Sunday, August 31, 2008

SPAIN MAKES GREAT WINE TOO


Here in New Zealand we have made a phenomenal movement from crappy jug and quart bottle beer, watered down spirits and very ordinary second class wine to drinking and appreciating some of the best boutique beers in the world (and the two major brewers have been pressured into getting their acts together and giving us much better options),having greater appreciation of the best imported spirits (and starting to produce some damn good local ones)and producing and drinking in greater quantities some of the cleanest and freshest wines in the world.
re Wine that is good. We have greatly increased our wine consumption and awarness and nowadays a BBQ is more likely to have a predominance of wine rather than beer (even though if a lot of it is cheap and cheerful NZ and Oz wine).
But, in our wine growth we have become a wee bit arrogant, thinking that all NZ is good, all other countries wines bad. Why is this? Well, winewriter and media enthusiasm counts for a lot but also, the decline of the traditional wine merchant structure in New Zealand and the rise of the simple format- offering supermarket and surviving liquor chains is another reason. (Forget nearly all of the myriad of small operators who used to be select wine shops but are now RTD and cheap beer and spirit suppliers to our children). Thank God for the handful of serious specialist wineshop operators around the country who, whilst stocking and actively supporting the best of Australian and New Zealand wines are brave enough to offer us some of the best wines from the rest of the world. They are replicating, in a small way, the role of the traditional wine and spirit merchants of years gone by. Now any fool can research and import the world's celebrated wines. They will unfortunately be prohibitively expensive. The serious wine operator goes a bit further in his/her reserach and finds us the world's best affordable wines (and believe me there are plenty of those).
In this Post I will talk about a Spanish wine, a Rioja (North East Spain). The Rioja region is comprised of the hilly Western Rioja Alta and the flatter Eastern Rioja Baja with the Northern Alavesa. Each component of the region has different degrees of heat and cold, wind, rainfall and soil conditions. The normal Rioja is a blend of different varietals (Garnacha, Tempranillo, Mazuella and Graziano)from more than one of the regions components. There are some producers however who concentrate on one region and almost one varietal with a view to making unique terroir-driven wines.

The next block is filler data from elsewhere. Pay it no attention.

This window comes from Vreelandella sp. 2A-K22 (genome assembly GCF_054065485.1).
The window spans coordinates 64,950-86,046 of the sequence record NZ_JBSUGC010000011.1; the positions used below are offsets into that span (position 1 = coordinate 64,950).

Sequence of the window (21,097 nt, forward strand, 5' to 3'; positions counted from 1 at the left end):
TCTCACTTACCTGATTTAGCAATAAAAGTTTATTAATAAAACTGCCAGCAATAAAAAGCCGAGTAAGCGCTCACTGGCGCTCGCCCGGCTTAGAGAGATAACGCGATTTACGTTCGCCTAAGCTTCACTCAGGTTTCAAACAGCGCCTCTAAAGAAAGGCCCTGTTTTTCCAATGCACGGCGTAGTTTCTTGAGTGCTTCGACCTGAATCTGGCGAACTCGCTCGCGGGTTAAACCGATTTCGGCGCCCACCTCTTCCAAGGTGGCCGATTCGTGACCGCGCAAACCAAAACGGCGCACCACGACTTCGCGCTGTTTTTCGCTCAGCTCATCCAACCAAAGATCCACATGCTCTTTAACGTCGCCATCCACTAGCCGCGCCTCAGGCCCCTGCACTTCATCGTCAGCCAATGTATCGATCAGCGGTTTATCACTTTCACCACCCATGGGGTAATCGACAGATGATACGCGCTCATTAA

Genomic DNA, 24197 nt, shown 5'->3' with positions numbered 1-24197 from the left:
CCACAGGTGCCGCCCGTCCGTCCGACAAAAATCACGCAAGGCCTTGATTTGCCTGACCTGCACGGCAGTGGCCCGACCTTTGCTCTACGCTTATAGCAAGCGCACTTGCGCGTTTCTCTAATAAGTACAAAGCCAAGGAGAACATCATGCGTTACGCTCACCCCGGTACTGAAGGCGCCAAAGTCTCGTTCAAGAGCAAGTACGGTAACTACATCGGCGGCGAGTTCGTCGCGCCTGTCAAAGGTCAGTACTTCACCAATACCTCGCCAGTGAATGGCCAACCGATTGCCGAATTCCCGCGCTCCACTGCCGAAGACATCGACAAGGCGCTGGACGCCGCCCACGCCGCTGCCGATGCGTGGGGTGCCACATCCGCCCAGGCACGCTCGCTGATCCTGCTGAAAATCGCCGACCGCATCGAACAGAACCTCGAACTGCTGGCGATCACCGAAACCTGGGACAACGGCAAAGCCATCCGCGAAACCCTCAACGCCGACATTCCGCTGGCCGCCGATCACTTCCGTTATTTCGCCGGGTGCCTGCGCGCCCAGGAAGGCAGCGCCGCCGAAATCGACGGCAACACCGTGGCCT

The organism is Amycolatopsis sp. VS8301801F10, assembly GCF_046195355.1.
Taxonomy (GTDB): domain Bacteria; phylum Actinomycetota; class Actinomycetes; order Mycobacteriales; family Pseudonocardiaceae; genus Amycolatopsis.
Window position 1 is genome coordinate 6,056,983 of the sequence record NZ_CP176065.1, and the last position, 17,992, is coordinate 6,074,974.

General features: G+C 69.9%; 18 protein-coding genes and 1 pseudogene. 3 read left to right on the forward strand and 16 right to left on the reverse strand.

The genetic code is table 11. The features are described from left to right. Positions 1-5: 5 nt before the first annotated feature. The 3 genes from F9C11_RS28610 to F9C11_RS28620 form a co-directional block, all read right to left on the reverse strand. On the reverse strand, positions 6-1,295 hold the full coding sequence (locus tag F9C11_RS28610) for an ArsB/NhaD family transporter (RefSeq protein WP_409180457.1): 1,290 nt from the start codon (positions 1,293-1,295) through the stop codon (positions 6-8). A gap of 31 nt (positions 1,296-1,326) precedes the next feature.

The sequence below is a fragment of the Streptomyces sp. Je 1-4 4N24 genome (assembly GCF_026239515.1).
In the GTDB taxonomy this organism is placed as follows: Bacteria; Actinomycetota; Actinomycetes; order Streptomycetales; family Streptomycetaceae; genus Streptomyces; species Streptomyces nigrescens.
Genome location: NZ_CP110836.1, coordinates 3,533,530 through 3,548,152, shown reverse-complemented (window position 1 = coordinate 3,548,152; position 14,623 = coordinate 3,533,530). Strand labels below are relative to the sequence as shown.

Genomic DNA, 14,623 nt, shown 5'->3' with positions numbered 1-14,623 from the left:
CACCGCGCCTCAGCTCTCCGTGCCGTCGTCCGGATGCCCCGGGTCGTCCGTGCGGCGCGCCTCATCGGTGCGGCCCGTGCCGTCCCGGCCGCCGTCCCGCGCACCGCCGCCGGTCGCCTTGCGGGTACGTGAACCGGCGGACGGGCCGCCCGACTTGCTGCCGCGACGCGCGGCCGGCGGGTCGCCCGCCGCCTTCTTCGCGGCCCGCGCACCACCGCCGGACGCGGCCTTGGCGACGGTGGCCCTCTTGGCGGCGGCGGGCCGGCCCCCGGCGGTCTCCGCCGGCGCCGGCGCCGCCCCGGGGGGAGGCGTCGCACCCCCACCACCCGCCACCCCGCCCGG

Contino Reserva Rioja is a good example of one of these. This individual estate wine is 80% Tempranillo from a 45 hectare vineyard in the Northern Alavesa region. The grapes are fermented in stainless steel (as in New World) and matured in French and Amereican Oak (also like New world wines). The result is rich, intensely fruity and beautifully balanced wine. A treat and one of life's true pleasures. I wish we could see more of these types of wine available in the supermarkets and bigger chains who spend a fortune trying to convince us that they cater to all of our needs.

4 comments:

THE CURMUDGEON said...

I used to drink Siglo Sacco years ago.
It actually came in a sack can you believe that?
I don't think it was a Rioja as it tasted pretty foul (but better than McWilliams sherry though)

Richard Prowse said...

"It actually came in a sack can you believe that?"
Did you ever think that maybe 'sacco' means 'sack' in Spanish? Not exactly a quantum leap, I would have thought!
If fact, I can tell you that the Italian word for 'sack' is 'sacco'.
So, there you are. Your comment about it coming in a sack reminds me of the old Captain Morgan joke - why does Captain Morgan come in a bottle? That was a very popular joke, as I remember, at Murray Roberts in the 1970s.

THE WINE GUY said...

Siglo Saco is a Rioja although not an Estate Rioja like the Contino I mentioned in the Post.
Saco (one c)does mean 'sack' or 'sacking' in Spanish and is a nod to Spanish history where wines were kept cool by wrapping them in damp sack-cloth when taking them out in the fields during harvest work.

Thanks (I think) for the comments Curmudgeon and R(of RBB) but I do think you lower the tone a bit.

Richard Prowse said...

Lower the tone? This is a wino site - most visitors are probably pissed!